After four lovely days in Roatán we were on the move again. With a 2pm ferry, we didn’t have to pay for another exuberantly priced taxi. We instead took the cheaper local minibus to Petrosun in Coxen Hole, from where we took a Colectivo taxi to the ferry for a combined 140HNL (about $5.70.)
We had a night in La Ceiba at the nearby Hotel Casa Marina and our last delicious Honduran Baledas for breakfast before our pre-arranged shuttle service to Rio Dulce, Guatemala.
It was really nice having a local driver with perfect English (he had lived in the US for a number of years) tell us about the area we were driving through. Choloma was one of those ‘no go’ areas for tourists with its very high levels of violent crime. It was interesting hearing a locals view. He explained how literally on one side of the freeway it was ‘gangland’ and not even the police would enter, but on the other side was high-end real estate.
We loved our time in Roatán, with its hot weather, lovely beaches and beautiful diving. Our one regret, was that we didn’t have enough time to explore Copán Ruinas on mainland Honduras. Next time!
Getting to/from and around
- Shuttles from Copan to La Ceiba can be arranged through hostels/hotels and will most likely consist of bus change in SPS.
- We took a 5am shuttle which stopped at the Hedman Alas Bus station in SPS at 9.30am (included a breakfast stop en route)
- From SPS, we were put on the 10.30am Hedman Alas bus arriving at La Ceiba at 14.20pm. (The driver got our ticket for us at the station)
- From La Ceiba bus station, we were given a free taxi to the Roatán ferry terminal which took 10min. (The Utila ferry terminal is near the Roatán ferry, but is a seperate terminal).
- Total cost of the shuttle (hotel to the ferry terminal) was HNL 960 p/p – Approx US$40p/p.
- Once inside the ferry terminal, we had to show our passport to buy our tickets and get our boarding pass. A return ticket is open for 1 year, so worth buying in advance to save the hassle later. It’s not any cheaper, just easy to return.
- We then had to check our bags in, before going through to waiting room.
- Check in was one hour before departure. Boarding commenced at 16.20pm and the ferry departed at 16.30pm sharp, arriving at Roatán at 18.00pm
- Local buses ceased at 18.00. Both private and shared taxi’s were available from the ferry. Make sure you know the going rate before you agree to a price. The drivers will try to rip you off! Check with your hotel what you should be paying. US$25 was the set rate for a private taxi when we visited in 2018.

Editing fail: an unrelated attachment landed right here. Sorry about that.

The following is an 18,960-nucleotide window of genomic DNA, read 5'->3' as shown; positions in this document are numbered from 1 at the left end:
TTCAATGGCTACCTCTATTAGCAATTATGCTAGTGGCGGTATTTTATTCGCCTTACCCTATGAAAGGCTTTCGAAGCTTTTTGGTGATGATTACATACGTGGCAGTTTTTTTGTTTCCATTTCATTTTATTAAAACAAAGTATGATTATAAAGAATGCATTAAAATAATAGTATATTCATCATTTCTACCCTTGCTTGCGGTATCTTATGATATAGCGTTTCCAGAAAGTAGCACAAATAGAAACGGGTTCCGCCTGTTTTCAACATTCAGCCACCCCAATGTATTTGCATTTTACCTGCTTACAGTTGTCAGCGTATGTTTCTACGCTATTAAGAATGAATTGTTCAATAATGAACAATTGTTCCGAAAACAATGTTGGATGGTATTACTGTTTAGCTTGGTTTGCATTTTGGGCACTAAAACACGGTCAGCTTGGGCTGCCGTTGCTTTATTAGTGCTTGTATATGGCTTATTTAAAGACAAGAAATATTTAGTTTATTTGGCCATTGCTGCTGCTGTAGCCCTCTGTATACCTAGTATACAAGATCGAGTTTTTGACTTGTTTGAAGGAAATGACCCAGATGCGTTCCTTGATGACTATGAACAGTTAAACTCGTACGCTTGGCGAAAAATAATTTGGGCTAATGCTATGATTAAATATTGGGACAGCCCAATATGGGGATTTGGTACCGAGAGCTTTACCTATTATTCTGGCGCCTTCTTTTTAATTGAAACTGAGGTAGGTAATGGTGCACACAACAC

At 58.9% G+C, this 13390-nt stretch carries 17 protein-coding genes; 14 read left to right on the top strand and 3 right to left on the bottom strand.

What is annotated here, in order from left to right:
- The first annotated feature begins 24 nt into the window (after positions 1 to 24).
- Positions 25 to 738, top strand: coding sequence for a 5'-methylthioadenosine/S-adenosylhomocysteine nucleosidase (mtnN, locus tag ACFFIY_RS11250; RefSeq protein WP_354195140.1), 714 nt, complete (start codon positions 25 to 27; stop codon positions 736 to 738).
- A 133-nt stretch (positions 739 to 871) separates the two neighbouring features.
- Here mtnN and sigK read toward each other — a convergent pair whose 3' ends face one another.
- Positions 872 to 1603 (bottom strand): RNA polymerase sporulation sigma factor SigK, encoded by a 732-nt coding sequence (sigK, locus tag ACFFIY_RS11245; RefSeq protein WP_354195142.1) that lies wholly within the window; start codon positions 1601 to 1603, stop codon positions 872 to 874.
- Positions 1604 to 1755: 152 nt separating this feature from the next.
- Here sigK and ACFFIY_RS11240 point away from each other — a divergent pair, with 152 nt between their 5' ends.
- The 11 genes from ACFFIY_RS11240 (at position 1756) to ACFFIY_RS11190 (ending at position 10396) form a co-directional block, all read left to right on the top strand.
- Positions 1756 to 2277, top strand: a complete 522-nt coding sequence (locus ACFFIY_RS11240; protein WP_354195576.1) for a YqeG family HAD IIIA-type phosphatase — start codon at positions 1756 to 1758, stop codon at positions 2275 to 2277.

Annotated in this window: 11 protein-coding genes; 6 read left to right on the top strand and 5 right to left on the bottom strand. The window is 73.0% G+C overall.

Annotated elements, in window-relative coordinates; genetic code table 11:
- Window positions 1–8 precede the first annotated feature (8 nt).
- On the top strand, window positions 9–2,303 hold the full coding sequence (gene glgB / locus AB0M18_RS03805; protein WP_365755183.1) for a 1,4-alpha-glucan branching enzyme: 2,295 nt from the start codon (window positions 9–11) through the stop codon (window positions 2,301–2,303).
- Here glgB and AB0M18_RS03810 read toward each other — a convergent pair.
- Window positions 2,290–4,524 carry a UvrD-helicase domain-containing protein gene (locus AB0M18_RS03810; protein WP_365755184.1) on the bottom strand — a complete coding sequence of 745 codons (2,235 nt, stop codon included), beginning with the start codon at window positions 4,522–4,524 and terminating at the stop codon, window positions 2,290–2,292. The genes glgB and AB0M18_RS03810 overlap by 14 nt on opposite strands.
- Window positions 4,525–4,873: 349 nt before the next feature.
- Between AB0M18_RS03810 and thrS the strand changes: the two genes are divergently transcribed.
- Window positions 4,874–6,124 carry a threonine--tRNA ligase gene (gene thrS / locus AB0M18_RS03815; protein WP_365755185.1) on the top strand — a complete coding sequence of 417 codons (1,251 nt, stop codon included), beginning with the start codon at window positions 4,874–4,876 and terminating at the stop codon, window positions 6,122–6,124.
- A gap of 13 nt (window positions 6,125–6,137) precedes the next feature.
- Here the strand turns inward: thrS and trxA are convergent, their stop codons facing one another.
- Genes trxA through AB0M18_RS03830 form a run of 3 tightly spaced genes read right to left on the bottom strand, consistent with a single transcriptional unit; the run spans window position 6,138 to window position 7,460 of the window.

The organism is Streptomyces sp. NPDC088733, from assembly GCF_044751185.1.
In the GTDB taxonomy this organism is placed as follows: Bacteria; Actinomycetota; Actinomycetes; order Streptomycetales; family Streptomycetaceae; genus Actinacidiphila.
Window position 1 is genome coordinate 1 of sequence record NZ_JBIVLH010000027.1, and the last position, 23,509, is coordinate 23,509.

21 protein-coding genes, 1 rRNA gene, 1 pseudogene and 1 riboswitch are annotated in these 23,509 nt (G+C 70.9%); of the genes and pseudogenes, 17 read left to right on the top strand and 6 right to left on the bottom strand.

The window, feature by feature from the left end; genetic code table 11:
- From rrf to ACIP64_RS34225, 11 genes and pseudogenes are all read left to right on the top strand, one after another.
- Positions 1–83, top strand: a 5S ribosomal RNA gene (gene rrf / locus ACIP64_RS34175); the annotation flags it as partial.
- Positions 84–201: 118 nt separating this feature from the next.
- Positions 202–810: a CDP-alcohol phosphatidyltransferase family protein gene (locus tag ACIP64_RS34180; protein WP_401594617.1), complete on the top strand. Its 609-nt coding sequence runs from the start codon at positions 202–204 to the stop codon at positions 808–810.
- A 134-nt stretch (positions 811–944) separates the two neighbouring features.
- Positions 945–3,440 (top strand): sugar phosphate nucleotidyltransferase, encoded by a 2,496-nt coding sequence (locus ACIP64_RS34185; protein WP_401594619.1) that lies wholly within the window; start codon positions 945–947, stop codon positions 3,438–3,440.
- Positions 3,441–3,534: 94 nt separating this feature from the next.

- To get to the ferry, we took Routa 2 bus from the West End to Petrosun Coxen hotel – (not the market).
- From there, we took a collectivo taxi to the ferry. The journey took 40mins total.
- Allow an hour or more, depending on time, season. Total 70L P/P (approx US$3 p/p).
- At the ferry, we showed our tickets, got our boarding passed and checked our bags in. The ferry departed at 2pm sharp and arrived at La Ceiba at 3.20pm.
- Hotel & Hostel Berakah (Copan) was lovely and very budget friendly. Dorms and private rooms available with free tea, coffee and water. Nice staff, offered shuttle bus services and great location.
- Blue Water Hotel and Apartments (Roatan) was a great self catering option with nice clean rooms with A/C, free tea, coffee and water. Staff were super friendly and was a short walk to the main strip. Nice and quiet 🙂
- Hotel Casa Marina (La Ceiba) was the best value place we could find with decent reviews. Rooms were clean but basic and it was a bit loud with locals partying. It’s located right next to the supermarket, had a pool, A/C and offered free ferry transfers which was really useful. Fine for a nights stay.
- If you’re travelling through Honduras and thinking about skipping Copán, we’d recommend you re-think. When we reached Copán Ruinas we really loved the feel of the town. We would have loved to have stayed for at least a full a day to explore it and the Mayan archeological site of Copán. Bus timings just didn’t permit time for us, which was really frustrating. We’d recommend staying for one full day if you have the time.
- There weren’t many budget friendly options to get from La Ceiba to Rio Dulce in Guatemala. We used Roneey Shuttle (office in Utila) which cost a whopping $60p/p. They picked up from the ferry or hotel, stopped at place for breakfast, took paperwork, payment etc and departed around 9.30am. We had a smooth journey, with great driver and easy border crossings. Although expensive, it was the safest option for us at the time, which worked with our timings. Also stopped en route for lunch.
- In the off season, the shuttles only operated on certain days, so plan and book ahead.
- If you get really seasick, it might be worth flying to Roatán. Although more expensive, the flights were still reasonably priced and would be a smoother option.
- There isn’t really any food available at the ferry. Coffee was available, along with overpriced snacks. We recommend taking snacks with you for the journey.
- Roatán accepts both Honduran Lempira and USD. In fact, most things were priced in USD.
- Be really careful using ATM’s on the island as ATM fraud is rife. We would recommend taking cash with you to avoid using a cash machine.